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An Interoperable Web 3.0 Without Proper Security Is a Disaster Waiting To Happen

Interoperability is critical for the growth of Web 3.0 technologies and the broader crypto ecosystem. Users are limited to using a single blockchain without interoperability, preventing them from connecting with other networks and reaping the benefits of a more open and interconnected system.

However, Web 3.0 is only as secure as the systems that support it, and a permissionless and trustless future is a disaster waiting to happen if proper security is not implemented.

A bridge is, by definition, a continuation of a blockchain, and as such, it must fully meet the blockchain’s core requirements of being trustless, decentralized, and secure.

The interoperability trilemma is a concept that requires bridges to be trustless, extensible, and agnostic (able to transfer any type of data supported by chains). Cross-chain transactions have more points of failure and thus higher security risks than interacting within a single network. While individual networks’ security issues are not fully resolved, bridges pose additional challenges.

Regardless of how the bridge is designed, the funds must be stored in a smart contract or with a centralized custodian, which becomes a honeypot for black-hat hackers. Smart contracts that run across multiple blockchains are more complex, making them more vulnerable to errors and malicious attacks. In fact, 50% of DeFi exploits target cross-chain bridges. Hackers have stolen approximately $2.5 billion in the last two years by exploiting their unique vulnerabilities.

Breach incidents occurred in some of the most well-known ecosystems, including Poly Network (a Polygon cross-chain protocol), Ronin (the home of Axie Infinity), and Horizon (the Harmony protocol bridge). After the Ronin exploit, the Wormhole Bridge exploit was the second most widespread attack. The hacker made off with approximately $320 million after discovering a flaw in the smart contract code of this Ethereum-Solana bridge that allowed them to mint 120,000 Wrapped Ethereum on Solana without putting up the required equivalent Ethereum collateral.

The Nomad exploit was enabled by a smart contract misconfiguration that allowed anyone with a basic understanding of the code to authorize withdrawals for themselves, which people did. This resulted in ‘the first decentralized crowd-looting of a nine-figure bridge in history.’ More than $32 million of the $200 million stolen has been recovered by amateur white-hat hackers.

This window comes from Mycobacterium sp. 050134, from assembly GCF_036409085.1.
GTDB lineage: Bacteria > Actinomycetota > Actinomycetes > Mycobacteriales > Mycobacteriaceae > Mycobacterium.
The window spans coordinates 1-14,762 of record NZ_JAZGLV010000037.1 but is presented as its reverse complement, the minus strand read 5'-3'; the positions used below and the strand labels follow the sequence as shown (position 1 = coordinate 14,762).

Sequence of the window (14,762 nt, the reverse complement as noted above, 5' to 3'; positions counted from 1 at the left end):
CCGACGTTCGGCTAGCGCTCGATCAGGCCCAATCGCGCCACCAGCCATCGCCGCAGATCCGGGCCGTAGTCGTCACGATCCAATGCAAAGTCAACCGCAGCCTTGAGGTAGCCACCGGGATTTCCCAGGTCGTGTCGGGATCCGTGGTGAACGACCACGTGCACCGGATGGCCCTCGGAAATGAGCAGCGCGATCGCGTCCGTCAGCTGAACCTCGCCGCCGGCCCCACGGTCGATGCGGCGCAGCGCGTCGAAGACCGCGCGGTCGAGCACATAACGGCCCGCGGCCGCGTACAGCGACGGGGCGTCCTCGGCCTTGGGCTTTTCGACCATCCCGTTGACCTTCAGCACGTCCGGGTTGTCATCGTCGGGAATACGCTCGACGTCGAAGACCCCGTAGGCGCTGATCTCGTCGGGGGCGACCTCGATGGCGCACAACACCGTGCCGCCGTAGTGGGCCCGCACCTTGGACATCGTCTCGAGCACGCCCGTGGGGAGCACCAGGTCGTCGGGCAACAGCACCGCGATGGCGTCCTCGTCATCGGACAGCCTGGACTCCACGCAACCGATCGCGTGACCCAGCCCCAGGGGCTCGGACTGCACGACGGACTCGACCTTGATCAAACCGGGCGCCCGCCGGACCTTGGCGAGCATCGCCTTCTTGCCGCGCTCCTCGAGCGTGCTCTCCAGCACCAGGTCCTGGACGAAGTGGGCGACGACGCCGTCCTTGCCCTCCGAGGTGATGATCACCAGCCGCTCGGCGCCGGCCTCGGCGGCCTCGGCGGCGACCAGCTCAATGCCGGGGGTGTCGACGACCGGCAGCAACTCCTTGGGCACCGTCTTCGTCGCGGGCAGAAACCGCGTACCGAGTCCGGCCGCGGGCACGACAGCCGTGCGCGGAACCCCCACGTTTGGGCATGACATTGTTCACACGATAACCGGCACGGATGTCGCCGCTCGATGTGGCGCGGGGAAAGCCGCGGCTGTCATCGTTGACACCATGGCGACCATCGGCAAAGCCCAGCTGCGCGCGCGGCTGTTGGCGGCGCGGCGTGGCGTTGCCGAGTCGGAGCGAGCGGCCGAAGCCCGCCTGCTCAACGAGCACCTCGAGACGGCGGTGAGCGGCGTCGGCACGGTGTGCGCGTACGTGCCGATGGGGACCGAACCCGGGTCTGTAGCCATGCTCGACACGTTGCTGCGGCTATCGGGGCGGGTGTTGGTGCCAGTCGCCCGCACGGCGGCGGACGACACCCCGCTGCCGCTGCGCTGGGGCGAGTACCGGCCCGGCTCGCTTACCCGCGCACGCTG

While bridge design needs improvement, implementing an improved wallet design could provide additional security. Traditional crypto wallets are frequently vulnerable because funds are controlled by a single private key.

The Ronin hack, for example, was made possible by an elaborate phishing scheme involving fake LinkedIn job offers, which allowed bad actors to obtain access to five of the nine private keys held by transaction validators for the Ronin Network’s bridge.

MPC wallets (multi-party computation) are not tied to a single private key. They distribute private key shares to various locations, such as a server and a user’s device.

Digital signatures generated by a wallet are computed in a distributed fashion. Because the private key is never fully reconstructed, it cannot be exposed.

Another wallet-related technological advancement is account abstraction, which allows Ethereum wallets to function as smart contracts in the most basic sense.

The recently implemented ERC-4337 Ethereum network update enables a’social recovery system’ in which designated third parties can restore access to your wallet if you lose your private keys.

The update also enables the use of 2FA (two-factor authentication) and even biometrics for wallet protection, making them far more secure and user-friendly.

The progression of blockchain toward interoperability has been compared to globalization. Imagine blockchains freely communicating with one another, being able to mint an NFT on Ethereum from Solana, or receiving a loan from a DApp on Avalanche from Arbitrum.

When it becomes safe for users and developers to cross the boundaries of individual blockchains, a whole new level of blockchain commerce and development will be unlocked.


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